More on Joe Biden's one man crime band with quotes from the congressional record.

Here's Joe Biden in 1995 bragging to the Senate about the bill:

Mr. BIDEN. Mr. President, in 1988, we passed a bill which I had authored with several others called the Death Penalty for Drug Kingpins Act. It was the first constitutional Federal ,death penalty to go on the books after 1972 when the Supreme Court invalidated the death penalty.I helped write that bill, much to the dismay of many of my liberal friends who could not understand why I was writing such a bill. It was a bill strongly promoted by President Bush, and it passed by a lopsided vote of 65 to 29, with only six Republicans voting against the bill.

Biden's 1994 Violent Crime Control Act included the death penalty for 60 existing crimes and added 24 more death eligible crimes. From the U.S. Attorneys Manual:

69. The Federal Death Penalty Act Of 1994

The Federal Death Penalty Act of 1994 was enacted as Title VI of the Violent Crime Control and Law Enforcement Act of 1994 and became effective on September 13, 1994. See Pub. L. 103-322, Title VI, Sections 60001-26, Sept. 13, 1994, 108 Stat. 1959 (codified at 18 U.S.C. 3591-3598).

In passing this legislation, Congress established constitutional procedures for imposition of the death penalty for 60 offenses under 13 existing and 28 newly-created Federal capital statutes, which fall into three broad categories: (1) homicide offenses; (2) espionage and treason; and (3) non-homicidal narcotics offenses. Drug-related killings under 21 U.S.C. 848(e) and political assassinations under 18 U.S.C. 1751 (presidential and staff) and 18 U.S.C. 351 (congressional and cabinet, etc.) are not expressly included in the Act's otherwise exhaustive listing of death penalty offenses. However, Section 3591(a)(2) of the Act expressly extends to "any other offense for which a sentence of death is provided . . . ."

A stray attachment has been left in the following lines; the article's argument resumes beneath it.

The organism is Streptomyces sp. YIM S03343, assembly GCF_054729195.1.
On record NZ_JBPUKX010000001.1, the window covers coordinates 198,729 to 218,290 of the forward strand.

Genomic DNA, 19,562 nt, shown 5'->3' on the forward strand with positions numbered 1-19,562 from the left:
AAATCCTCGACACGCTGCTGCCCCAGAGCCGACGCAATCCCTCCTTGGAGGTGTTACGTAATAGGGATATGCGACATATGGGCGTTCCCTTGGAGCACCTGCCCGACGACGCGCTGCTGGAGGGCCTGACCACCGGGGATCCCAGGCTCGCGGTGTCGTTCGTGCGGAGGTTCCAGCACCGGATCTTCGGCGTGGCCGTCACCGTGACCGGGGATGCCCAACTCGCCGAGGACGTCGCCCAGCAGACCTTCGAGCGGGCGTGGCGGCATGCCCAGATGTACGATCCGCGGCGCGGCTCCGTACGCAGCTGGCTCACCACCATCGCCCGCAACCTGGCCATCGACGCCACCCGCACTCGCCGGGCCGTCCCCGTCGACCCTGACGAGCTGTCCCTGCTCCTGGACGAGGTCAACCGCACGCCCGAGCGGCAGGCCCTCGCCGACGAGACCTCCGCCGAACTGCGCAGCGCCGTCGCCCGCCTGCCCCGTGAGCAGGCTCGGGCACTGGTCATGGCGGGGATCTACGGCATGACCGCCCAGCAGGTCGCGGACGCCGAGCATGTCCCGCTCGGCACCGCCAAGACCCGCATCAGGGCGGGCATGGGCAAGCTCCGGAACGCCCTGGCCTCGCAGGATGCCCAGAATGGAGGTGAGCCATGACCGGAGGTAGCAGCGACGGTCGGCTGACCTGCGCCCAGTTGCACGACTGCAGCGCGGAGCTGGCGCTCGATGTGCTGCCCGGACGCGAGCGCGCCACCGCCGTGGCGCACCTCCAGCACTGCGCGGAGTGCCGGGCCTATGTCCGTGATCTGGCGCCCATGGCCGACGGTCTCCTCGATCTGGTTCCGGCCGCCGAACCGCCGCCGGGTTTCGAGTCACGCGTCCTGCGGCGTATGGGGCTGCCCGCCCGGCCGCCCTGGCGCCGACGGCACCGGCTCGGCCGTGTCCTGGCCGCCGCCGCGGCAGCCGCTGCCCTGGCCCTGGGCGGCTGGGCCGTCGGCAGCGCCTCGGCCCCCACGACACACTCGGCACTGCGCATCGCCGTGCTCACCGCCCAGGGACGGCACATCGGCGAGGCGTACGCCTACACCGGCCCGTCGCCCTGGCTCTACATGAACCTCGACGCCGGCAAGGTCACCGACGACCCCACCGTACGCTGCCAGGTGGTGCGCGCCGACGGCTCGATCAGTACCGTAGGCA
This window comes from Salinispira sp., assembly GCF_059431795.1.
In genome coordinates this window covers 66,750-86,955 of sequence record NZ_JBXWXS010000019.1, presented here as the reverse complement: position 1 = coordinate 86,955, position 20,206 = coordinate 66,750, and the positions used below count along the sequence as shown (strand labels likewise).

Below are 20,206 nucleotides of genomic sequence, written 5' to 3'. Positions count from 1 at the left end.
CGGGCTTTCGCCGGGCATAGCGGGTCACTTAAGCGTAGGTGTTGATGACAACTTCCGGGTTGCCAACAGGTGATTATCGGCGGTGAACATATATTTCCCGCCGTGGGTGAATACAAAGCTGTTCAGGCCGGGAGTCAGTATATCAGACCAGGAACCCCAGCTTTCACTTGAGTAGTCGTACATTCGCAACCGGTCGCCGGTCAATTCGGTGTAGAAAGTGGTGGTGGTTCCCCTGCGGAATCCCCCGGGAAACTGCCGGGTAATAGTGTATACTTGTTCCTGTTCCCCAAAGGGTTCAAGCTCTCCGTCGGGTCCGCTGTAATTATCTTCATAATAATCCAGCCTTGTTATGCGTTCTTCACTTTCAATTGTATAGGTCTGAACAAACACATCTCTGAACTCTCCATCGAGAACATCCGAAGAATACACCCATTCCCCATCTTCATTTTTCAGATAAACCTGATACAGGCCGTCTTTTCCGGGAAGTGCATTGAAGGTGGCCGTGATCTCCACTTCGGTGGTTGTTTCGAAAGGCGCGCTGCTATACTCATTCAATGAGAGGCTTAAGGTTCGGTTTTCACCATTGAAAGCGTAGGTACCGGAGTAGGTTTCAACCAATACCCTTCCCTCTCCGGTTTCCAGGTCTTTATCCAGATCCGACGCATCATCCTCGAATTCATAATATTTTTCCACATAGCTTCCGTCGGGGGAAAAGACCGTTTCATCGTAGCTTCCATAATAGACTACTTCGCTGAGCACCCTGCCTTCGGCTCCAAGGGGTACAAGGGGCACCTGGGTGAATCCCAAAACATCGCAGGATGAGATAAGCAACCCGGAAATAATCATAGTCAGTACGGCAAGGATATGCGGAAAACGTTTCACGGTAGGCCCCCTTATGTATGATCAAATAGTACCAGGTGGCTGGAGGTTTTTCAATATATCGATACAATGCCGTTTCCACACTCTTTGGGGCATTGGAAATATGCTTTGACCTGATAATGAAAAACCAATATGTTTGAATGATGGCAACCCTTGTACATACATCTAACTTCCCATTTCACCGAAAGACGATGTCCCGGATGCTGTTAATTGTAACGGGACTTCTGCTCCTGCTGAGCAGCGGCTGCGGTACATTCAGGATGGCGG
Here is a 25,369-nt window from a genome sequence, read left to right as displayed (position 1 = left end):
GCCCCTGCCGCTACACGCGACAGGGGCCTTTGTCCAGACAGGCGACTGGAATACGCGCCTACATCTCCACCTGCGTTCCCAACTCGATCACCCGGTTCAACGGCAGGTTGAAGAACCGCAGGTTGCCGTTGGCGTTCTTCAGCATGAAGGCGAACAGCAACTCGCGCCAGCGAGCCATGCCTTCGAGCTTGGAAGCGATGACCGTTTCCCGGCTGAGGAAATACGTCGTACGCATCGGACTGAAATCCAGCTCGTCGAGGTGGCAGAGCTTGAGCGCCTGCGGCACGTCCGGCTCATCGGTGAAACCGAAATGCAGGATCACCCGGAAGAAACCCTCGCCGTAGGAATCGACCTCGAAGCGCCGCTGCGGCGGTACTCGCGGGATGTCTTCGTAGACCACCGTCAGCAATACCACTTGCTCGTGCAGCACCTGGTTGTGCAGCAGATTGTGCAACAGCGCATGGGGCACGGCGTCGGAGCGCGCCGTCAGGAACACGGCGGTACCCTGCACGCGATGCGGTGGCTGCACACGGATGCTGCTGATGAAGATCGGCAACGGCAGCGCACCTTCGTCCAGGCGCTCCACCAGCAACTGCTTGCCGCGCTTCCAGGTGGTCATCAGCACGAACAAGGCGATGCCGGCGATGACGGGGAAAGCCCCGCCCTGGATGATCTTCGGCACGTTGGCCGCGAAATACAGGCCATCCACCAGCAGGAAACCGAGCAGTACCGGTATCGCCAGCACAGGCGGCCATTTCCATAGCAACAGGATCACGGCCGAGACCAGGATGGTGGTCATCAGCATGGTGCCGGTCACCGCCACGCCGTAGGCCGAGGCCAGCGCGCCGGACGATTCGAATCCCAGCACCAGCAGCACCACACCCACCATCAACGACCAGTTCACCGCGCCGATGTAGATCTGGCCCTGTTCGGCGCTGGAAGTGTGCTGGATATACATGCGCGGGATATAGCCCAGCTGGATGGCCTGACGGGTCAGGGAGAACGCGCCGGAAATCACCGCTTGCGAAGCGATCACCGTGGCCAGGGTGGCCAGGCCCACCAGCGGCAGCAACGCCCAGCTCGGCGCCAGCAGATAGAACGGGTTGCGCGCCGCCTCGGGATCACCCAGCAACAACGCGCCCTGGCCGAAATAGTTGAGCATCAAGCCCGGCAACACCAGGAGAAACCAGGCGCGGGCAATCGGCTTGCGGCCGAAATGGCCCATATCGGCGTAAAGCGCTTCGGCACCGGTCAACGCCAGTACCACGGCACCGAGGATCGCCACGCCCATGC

Bill Clinton later turned around on the wisdom of Biden's bill. (“I signed a bill that made the problem worse,” Mr. Clinton said.) “And I want to admit it.” A decade earlier, Bill Clinton personally confirmed this in answering a question I asked him during a 2006 blogger meeting with him in New York. According to the NY Times link, Biden stands by the bill.

Of course, Clinton's turnaround doesn't change the fact the these two bills, the 1994 VCCA and AEDPA in 1995 are some of the worst in history. Here's the New York Times report analyzing the effect of AEDPA and its one year limitation on habeas claims.

Trump doesn't need Congress to pass additional laws to kill drug traffickers to solve the "opioid crisis." Thanks to Joe Biden and many other Democrats in Congress during the 80's and 90's they already have the tools. But today it is Trump-appointed fellow Republican Jefferson Sessions, in his role as Attorney General of the United States, not a Democrat, who is calling on prosecutors to use these tools. And that's just one reason why Republicans are always, always worse on crime than Democrats.